Boating on the Great Salt Lake

February 4, 2014
Boats lifted from Utah s

There’s no such thing as a bad day riding in an airboat on Great Salt Lake – but some days are better than others. The perfect day is a warmish spring day in Willard Spur, where the sun hides out behind the clouds and you need a light jacket once you get moving. Where you have enough water to go pretty much wherever you want, and enough birds have migrated in to make you realize how really special this place must be once all of them have arrived at the party. Kind of like the day the WRA board, staff and special guests had last Thursday.

The directions were to meet up at the Flying J truck stop in Willard around 8 am. Once you get off the highway you can’t miss it, because it’s the only thing there. Not to mention the airboats on trailers filling up the parking lot. Most of the boats aren’t much to look at, being designed more for function than beauty. All of the boats have flat metal bottoms that allow them to glide along in an inch or two of water. And all of them have V-8 engines at the back of the boat, connected to large, well-balanced propellers.

On this day, the Utah Airboat Association was kind enough to provide five airboats, with plenty of room to accommodate the sixteen of us. A few of us have had the privilege of going out on the Lake in airboats on a regular basis, but for most this was the first and probably the only time they’d get to do this. The experience is something to be treasured.

Almost everyone who visits Great Salt Lake does so either via the south shore of the Lake or Antelope Island. The south shore is easy to get to, being directly adjacent to I-80. Antelope takes a bit more work, but is worth the effort. In each case, the Lake you experience is one of vast horizons, flat surfaces, and the Wasatch Front backdrop. And everywhere, hyper-saline water. Willard Spur, however, is different.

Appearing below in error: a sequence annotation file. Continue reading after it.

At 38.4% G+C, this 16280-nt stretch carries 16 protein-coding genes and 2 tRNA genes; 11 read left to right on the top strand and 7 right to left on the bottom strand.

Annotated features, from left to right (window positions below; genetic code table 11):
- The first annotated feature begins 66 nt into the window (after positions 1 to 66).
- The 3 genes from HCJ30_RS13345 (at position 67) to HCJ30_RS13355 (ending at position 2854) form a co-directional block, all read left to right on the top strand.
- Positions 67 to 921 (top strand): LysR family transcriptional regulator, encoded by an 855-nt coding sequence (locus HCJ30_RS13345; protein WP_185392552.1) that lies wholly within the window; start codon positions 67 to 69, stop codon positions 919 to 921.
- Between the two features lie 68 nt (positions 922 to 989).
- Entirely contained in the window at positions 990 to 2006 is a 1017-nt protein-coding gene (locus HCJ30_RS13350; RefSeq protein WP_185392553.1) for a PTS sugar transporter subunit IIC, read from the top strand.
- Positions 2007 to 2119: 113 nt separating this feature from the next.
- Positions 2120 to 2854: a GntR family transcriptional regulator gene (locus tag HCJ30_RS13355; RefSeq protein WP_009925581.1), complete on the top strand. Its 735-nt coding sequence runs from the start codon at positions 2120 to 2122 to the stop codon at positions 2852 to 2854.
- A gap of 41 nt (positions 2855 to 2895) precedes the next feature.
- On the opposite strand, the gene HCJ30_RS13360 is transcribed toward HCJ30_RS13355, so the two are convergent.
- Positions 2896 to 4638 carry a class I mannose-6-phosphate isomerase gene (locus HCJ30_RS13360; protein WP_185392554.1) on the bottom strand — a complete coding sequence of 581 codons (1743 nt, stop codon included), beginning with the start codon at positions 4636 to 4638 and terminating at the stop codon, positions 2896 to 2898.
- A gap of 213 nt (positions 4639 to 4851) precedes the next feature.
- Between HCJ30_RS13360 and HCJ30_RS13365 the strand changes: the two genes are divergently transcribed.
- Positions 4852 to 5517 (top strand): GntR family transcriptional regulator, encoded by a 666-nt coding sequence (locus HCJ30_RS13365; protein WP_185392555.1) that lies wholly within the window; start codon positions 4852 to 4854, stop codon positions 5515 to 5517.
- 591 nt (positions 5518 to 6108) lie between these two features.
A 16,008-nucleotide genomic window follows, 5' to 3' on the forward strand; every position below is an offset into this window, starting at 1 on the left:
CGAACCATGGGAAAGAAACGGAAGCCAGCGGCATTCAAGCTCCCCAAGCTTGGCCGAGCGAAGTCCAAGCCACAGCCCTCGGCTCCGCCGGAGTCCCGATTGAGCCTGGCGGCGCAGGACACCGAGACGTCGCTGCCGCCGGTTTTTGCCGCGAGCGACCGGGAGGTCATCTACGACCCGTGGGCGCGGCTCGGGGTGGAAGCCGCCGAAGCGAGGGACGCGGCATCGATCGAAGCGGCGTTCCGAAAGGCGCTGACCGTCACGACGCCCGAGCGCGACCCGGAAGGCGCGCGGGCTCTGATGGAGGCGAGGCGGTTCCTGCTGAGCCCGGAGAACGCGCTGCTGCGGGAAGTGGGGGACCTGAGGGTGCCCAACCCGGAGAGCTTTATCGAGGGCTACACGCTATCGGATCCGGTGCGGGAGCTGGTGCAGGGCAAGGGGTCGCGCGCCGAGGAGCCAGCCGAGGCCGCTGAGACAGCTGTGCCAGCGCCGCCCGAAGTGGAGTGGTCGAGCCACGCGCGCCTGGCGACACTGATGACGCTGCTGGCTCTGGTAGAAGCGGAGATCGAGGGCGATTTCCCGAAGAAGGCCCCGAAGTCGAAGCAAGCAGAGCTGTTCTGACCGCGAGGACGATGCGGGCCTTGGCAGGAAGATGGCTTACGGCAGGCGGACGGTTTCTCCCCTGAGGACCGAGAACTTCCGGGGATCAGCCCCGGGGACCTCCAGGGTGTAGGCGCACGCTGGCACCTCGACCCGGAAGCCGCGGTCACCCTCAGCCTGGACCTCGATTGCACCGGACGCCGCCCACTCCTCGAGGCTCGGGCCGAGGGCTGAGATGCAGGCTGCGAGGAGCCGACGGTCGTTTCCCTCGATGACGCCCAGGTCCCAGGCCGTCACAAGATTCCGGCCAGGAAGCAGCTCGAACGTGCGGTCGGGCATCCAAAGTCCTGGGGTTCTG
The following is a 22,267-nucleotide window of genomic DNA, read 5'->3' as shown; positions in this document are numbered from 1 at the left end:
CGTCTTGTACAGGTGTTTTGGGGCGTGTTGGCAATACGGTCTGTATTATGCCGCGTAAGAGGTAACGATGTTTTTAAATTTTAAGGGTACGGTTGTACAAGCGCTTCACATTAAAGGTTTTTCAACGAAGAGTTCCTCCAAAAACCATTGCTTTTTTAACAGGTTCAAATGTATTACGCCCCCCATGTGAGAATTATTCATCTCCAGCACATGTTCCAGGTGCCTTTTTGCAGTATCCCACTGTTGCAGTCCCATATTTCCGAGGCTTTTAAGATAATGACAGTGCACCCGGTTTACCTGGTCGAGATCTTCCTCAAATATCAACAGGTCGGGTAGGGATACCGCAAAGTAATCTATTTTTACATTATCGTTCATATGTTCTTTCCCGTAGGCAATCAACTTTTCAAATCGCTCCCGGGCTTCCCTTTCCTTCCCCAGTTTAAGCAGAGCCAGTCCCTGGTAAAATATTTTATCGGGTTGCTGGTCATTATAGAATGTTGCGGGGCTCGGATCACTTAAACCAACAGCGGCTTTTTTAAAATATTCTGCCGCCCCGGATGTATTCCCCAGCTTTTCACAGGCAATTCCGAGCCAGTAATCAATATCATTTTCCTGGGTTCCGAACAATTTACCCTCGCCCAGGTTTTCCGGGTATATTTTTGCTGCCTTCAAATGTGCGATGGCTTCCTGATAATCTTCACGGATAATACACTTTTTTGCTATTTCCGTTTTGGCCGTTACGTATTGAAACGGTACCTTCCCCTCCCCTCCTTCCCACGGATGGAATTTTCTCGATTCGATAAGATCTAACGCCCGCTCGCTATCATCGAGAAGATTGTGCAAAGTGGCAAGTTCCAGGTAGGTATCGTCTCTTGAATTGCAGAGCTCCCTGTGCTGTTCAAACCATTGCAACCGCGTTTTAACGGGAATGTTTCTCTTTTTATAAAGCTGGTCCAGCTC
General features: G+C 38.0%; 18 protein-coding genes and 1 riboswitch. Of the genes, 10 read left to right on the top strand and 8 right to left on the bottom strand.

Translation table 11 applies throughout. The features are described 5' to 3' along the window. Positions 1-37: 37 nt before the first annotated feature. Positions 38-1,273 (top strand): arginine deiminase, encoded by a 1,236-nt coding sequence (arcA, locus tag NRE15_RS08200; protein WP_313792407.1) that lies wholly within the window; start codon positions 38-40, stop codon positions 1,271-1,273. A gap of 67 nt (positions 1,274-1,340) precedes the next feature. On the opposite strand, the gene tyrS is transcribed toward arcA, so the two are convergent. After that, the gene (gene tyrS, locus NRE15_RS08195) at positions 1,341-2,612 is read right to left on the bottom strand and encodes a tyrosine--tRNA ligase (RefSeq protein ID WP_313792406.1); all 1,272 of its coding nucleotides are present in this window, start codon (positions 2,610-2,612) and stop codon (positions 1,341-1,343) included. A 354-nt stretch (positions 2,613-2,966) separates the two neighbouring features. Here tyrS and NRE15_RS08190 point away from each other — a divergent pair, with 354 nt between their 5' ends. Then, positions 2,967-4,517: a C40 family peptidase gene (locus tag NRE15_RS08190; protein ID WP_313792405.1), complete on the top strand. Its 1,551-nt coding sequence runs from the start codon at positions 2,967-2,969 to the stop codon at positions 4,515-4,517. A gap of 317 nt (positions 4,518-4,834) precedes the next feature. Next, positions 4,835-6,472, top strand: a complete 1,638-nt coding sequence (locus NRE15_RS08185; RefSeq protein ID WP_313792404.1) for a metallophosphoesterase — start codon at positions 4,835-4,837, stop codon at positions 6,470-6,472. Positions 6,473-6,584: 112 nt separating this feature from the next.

Water in the Spur comes almost entirely from the Bear River, which provides 42% of the Lake’s inflow. Bear River flows from the north, through the Bear River Migratory Bird Refuge – a 74, 000-acre National Wildlife Refuge established in 1928 – and then into the Spur. So, unlike water found elsewhere in the Lake, ranging from 13-26% salinity, water in the Spur is almost completely fresh. Unlike other parts of the Lake where little to no vegetation survives the hyper-saline environment, the Spur is bursting with life.

Nine and a half miles end to end and four miles across at its widest point, Willard Spur is by far the most productive part of Great Salt Lake. It’s also the most remote and least known portion of the Lake. The only way of accessing the Spur is by airboat – and we have the place to ourselves.

The Utah Division of Water Quality considers Willard Spur to be a “reference quality wetland, ” which means that it’s an almost perfect wetland ecosystem. The vegetation is so thick at times that it’s impossible to find your way; but most of the Spur consists of open water wetlands covered this time of year with submerged aquatic vegetation – a critical food source for waterfowl.

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Great Salt Lake
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